CaughtOffside correspondent Jason Mitchell takes a closer look at the participants at next month’s Euro 2012 finals.
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It is very easy to portray England’s preparation for Euro 2012 as being completely disasterous. They go into the tournament knowing that their star striker, Wayne Rooney, will miss the first two matches through suspension because of a silly red card picked up against Montenegro in the qualifiers. Chelsea’s John Terry became involved in yet another controversy during the season, after he was alleged to have made racist remarks to QPR defender Anton Ferdinand. Terry was subsequently stripped of the England captaincy and that decision led to Fabio Capello stepping down as England manager. The current manager, Roy Hodgson, only took over the job on 14 May 2012, giving him less than a month to prepare his side for the tournament.
Even in the weeks since taking over the job, Hodgson has not had it easy. Gareth Barry has pulled out of the side through injury at the last minute. Kyle Walker, who Hodgson admitted was his preference for the right-back slot, is also injured and large sections of the English media are already against the new manager, who was offered the job ahead of the more media-friendly Harry Redknapp.
However, despite all this negativity, there are also plenty of positives to be taken from England’s road to the European Championships. For a start, the team qualified for the tournament by finishing top of their group, and remained unbeaten throughout qualification. In fact, England were unbeaten in all of 2011, a year which also included a friendly victory over the World and European champions, Spain.
Of course, that was under the guidance of Fabio Capello, but Roy Hodgson got off to a winning beginning in his first game in charge, a 1-0 win over Norway in Oslo, courtesy of Ashley Young’s first half strike.
After a disappointing start to the season, and indeed to his Liverpool career in general, £35 million man Andy Carroll managed to find some late-season form and looks likely to spearhead the England attack this summer; at least during Rooney’s absence. Meanwhile, Theo Walcott goes into the tournament off the back of his most productive ever season. The flying winger, often criticised for a perceived lack of end product, weighed in with 11 goals and 13 assists for Arsenal in a season which finally saw him begin to live up to his potential.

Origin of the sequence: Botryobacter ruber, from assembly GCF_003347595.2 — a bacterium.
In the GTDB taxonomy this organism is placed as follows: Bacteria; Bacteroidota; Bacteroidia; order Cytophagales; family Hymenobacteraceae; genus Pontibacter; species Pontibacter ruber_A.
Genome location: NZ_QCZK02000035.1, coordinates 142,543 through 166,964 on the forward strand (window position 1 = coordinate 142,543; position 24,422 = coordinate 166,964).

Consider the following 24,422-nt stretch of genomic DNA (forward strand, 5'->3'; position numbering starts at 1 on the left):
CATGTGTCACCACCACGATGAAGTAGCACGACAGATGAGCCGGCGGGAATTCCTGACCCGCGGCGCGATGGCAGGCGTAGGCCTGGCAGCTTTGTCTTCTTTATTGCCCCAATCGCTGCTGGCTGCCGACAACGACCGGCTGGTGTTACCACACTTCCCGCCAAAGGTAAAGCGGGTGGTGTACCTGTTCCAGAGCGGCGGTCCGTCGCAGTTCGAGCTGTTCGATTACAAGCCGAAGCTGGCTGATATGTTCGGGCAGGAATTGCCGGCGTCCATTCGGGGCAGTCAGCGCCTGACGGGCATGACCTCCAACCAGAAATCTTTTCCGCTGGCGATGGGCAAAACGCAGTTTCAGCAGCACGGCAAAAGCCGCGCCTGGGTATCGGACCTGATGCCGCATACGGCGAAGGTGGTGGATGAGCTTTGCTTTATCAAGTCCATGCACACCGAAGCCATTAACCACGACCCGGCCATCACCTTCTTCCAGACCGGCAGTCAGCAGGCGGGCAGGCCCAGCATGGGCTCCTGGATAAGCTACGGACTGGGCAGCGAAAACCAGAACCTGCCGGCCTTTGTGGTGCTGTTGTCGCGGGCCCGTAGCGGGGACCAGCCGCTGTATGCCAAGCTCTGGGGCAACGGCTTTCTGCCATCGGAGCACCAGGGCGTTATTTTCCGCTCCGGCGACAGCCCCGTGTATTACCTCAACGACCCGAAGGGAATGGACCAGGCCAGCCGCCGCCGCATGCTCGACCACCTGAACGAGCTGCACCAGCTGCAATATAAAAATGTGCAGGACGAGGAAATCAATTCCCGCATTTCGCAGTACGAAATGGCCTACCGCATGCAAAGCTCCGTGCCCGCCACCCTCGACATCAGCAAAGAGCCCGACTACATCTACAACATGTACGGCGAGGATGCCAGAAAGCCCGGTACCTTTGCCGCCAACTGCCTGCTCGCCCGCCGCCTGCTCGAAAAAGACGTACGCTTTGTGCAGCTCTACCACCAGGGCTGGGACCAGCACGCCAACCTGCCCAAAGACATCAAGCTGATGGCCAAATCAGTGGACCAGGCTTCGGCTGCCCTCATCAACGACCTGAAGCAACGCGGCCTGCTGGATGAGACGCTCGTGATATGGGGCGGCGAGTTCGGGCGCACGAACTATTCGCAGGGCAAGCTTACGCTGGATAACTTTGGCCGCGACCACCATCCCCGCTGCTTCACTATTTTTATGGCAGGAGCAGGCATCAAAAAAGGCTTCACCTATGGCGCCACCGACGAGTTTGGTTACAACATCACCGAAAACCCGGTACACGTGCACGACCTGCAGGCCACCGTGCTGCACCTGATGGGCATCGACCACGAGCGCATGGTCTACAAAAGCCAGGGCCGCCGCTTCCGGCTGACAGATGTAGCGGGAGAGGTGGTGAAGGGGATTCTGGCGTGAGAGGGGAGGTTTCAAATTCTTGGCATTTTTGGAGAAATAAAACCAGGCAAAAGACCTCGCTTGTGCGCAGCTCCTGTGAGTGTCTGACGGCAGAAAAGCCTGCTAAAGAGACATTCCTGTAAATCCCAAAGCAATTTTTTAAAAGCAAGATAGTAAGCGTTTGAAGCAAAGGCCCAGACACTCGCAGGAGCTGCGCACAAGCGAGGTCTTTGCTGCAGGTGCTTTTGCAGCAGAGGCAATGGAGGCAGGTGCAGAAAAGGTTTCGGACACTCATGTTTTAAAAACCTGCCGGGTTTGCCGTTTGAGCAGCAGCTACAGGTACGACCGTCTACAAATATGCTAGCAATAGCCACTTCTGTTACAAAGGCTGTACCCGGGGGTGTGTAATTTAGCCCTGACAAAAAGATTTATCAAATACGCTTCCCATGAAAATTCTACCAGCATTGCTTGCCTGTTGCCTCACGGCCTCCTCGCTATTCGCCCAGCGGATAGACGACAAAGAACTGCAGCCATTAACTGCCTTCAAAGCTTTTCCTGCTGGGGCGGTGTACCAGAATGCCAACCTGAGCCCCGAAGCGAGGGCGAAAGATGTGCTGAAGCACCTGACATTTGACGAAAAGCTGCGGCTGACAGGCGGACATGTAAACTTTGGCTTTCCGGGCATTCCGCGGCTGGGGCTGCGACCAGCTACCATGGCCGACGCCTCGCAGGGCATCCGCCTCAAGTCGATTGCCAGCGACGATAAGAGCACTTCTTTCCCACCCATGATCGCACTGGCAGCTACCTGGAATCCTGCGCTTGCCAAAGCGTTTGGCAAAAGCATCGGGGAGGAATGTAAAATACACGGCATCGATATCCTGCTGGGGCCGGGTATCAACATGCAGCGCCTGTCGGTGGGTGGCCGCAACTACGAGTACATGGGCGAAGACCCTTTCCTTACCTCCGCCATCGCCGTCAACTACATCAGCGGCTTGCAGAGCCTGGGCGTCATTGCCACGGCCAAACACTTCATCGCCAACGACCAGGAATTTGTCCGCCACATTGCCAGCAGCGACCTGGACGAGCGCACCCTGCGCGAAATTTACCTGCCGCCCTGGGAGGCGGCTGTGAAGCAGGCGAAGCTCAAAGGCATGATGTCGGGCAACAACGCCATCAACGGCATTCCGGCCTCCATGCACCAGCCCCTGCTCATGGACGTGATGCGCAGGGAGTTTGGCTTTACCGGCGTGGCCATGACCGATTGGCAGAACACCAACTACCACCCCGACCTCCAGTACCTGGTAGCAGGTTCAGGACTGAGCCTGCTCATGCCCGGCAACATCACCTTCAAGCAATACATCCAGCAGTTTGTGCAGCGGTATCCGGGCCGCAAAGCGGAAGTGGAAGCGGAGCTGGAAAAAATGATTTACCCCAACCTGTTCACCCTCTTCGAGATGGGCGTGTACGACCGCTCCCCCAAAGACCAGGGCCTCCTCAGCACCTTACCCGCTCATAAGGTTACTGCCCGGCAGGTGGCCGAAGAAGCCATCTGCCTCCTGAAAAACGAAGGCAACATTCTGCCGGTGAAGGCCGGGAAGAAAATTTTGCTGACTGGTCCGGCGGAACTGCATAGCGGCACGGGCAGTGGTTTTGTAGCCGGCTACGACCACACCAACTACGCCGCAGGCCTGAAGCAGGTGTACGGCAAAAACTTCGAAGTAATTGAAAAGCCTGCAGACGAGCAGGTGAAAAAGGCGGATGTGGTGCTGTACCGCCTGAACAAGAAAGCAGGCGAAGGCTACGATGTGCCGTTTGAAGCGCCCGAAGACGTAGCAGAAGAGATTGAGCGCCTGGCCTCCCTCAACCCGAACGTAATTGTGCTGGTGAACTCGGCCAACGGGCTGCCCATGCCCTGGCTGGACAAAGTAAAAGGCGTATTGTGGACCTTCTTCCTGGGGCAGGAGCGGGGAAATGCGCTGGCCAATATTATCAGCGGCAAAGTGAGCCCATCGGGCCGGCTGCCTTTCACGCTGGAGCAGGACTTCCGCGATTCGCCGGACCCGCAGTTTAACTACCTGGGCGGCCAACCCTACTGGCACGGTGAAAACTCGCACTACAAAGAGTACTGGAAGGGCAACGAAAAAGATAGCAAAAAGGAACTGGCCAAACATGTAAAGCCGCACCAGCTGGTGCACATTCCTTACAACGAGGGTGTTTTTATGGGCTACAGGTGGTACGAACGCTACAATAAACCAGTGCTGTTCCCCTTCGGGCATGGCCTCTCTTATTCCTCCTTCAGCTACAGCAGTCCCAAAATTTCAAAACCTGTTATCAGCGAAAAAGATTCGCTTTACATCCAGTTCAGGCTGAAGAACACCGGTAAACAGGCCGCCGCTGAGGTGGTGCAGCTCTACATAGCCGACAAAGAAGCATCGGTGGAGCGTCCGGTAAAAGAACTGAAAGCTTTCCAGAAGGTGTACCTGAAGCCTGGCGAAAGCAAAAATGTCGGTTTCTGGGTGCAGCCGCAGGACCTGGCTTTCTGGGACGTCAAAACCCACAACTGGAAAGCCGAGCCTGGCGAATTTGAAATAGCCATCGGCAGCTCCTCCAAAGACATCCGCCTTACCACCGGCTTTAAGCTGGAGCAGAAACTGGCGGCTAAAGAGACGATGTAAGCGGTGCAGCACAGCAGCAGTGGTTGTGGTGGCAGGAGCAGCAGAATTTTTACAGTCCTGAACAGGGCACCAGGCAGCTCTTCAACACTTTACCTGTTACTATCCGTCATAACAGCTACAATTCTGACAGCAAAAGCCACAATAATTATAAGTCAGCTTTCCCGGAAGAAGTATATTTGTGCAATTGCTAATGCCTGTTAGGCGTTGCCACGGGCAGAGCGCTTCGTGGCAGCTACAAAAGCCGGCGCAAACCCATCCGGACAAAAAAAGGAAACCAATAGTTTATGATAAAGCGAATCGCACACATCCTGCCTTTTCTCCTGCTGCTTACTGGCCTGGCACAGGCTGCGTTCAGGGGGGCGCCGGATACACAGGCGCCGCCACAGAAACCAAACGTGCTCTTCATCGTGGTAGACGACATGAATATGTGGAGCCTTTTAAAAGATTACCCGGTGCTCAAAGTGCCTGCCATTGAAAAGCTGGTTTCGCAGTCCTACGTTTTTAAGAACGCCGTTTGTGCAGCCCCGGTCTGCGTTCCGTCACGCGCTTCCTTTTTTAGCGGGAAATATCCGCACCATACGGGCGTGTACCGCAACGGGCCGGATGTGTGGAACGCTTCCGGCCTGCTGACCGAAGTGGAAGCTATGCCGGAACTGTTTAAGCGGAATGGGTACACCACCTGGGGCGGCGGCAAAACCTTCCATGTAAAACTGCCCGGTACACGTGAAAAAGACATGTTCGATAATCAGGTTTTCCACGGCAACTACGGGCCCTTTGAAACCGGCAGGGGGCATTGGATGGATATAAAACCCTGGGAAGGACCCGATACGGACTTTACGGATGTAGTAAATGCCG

Hot prospect Alex Oxlade-Chamberlain has been included in Hodgson’s squad and the teenager, still just 18-years-old, has the potential to spark optimism amongst England supporters with his approach to the game, if given a chance.
“I play with no fear,” Oxlade-Chamberlain said. “I run at players, regardless of who they are and try to make a difference. I have a youthful enthusiasm and I am so excited about this.”
In addition, Chelsea players Ashley Cole, John Terry and Frank Lampard all go into the tournament off the back of lifting the UEFA Champions League trophy, while Premier League-winning goalkeeper Joe Hart has firmly established himself as not only England’s number 1, but also one of the best keepers in the world.
Yet, despite the positive aspects, Hodgson’s England squad selection does still raise some questions. The omission of Manchester City’s Micah Richards seems odd, especially given the injury to Kyle Walker and his ability to play in central defence as well as right-back. Stewart Downing has been selected, despite a season in which the winger failed to register a single goal or assist in the Premier League. If England fail to perform, questions will no doubt be asked about why Aaron Lennon, Adam Johnson, Michael Carrick and Daniel Sturridge were left at home.
In truth, England enter the tournament very much as outsiders to win the tournament, which may not be a bad thing. Expectation levels back at home during past major international tournaments have often been criticised for being unrealistic. England’s underdog status may well work to their favour. Although many bookies are tipping the team to fail to make it past the group stage, with a bit of good fortune, some organisation and perhaps some inspiration from Wayne Rooney when he returns, England can not be written off entirely. After all, they are only a few months removed from their victory over Spain and nobody backed Greece to win in 2004.
However, with their star striker missing, a dressing room potentially divided by the John Terry saga and a new manager dropped into the deep end, success seems a long-shot.
England begin their Euro 2012 campaign against France, in Donetsk, on 11 June.
Possible First-Choice Starting XI
Glen Johnson — Gary Cahill — John Terry — Ashley Cole
Scott Parker — Steven Gerrard
Theo Walcott – Wayne Rooney – Ashley Young
Joe Hart, Rob Green, Jack Butland; Glen Johnson, Phil Jones, John Terry, Gary Cahill, Phil Jagielka, Joleon Lescott, Leighton Baines, Ashley Cole; Theo Walcott, Stewart Downing, Alex Oxlade-Chamberlain, Steven Gerrard, Frank Lampard, Scott Parker, Ashley Young, James Milner; Wayne Rooney, Danny Welbeck, Andy Carroll, Jermain Defoe